The American Theatre Was Killing Me
Healing from Racialized Trauma in an Art Workspace
For those unfamiliar with the term “racialized trauma,” counselor Ayanna Molina of True Love Movement explains: “Trauma is hurtful, emotionally damaging situations that you cannot control. [With my clients], the racialized component is that [they] happen specifically because you are Black.” Racialized trauma happens because of the system of white supremacy we live in, which is detrimental, out of control, and disturbing socially, emotionally, behaviorally, and/or mentally. White supremacy culture, says Molina, makes it is very difficult to isolate this kind of trauma, since racism exists in every part of the system.
Resmaa Menakem, another trauma-specialized counselor and author of My Grandmother’s Hands, concurs. “When I think about institutions and organizations, white-body supremacy is allowed to sustain itself through standard operating procedure,” he says. “Institutional things are decontextualized over time.” According to him, superficial equity, diversity, and inclusion work is insufficient and is not getting at the fact that every institution in the United States that exists has been built through the efforts of enslaved people, on ground gotten through genocide.
As a microcosm of our nation, American theatre cannot evolve to truly embody the values of equity, diversity, and inclusion that artists and arts administrators are rushing to embrace without doing the long, hard work of confronting the ingrained systems of oppression embedded in the field. In the following conversation, theatremaker Lauren E. Turner recounts her courageous healing journey from the depths of sustained racialized trauma working in a New Orleans theatre to the launching of her own theatre company, No Dream Deferred, into its first season this fall. Given the persistence of racialized trauma in white theatre institutions, we interrogate how—and if—people of color feel they have a place within them.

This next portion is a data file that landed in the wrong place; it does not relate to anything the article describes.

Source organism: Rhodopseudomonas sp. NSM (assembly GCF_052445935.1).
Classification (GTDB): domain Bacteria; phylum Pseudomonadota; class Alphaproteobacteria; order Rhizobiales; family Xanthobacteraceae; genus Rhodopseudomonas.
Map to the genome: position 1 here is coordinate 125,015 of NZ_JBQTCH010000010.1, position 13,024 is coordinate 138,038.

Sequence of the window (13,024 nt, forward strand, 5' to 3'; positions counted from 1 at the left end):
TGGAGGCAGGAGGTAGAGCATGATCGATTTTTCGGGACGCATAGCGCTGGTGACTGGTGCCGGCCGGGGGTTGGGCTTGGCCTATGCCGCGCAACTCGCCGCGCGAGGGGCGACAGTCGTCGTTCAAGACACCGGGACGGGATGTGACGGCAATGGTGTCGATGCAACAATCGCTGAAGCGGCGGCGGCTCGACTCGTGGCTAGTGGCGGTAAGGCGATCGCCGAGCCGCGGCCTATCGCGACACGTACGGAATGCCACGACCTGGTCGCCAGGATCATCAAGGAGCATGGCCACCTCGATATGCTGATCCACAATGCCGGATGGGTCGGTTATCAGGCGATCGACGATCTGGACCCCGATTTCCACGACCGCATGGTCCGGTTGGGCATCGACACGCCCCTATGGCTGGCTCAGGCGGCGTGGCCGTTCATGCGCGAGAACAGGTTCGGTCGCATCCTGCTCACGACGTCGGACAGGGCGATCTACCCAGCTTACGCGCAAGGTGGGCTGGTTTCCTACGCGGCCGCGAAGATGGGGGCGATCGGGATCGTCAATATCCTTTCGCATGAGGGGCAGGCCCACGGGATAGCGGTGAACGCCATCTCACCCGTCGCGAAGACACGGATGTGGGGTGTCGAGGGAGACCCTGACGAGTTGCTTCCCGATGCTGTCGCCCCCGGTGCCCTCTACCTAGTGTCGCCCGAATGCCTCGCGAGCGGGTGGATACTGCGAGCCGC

Amelia: Can you describe the role theatre has played in your life?
Lauren: I am from Raleigh, North Carolina, and I was raised through the arts. I went to a performing arts high school, and I had very real role models in the arts. When I was a kid, my mother created a non-profit organization for black children to have access to black professional artists, where I learned African dance from Chuck Davis, who ran African American Dance Ensemble, and was taught voice by black opera singers who were my mom’s friends. Beverly Botsford would teach African drumming.
I was taught creating space was my duty. The idea of what was out there and available for performers of color was accessible, and I knew there was power in being able to tell a different story in different ways.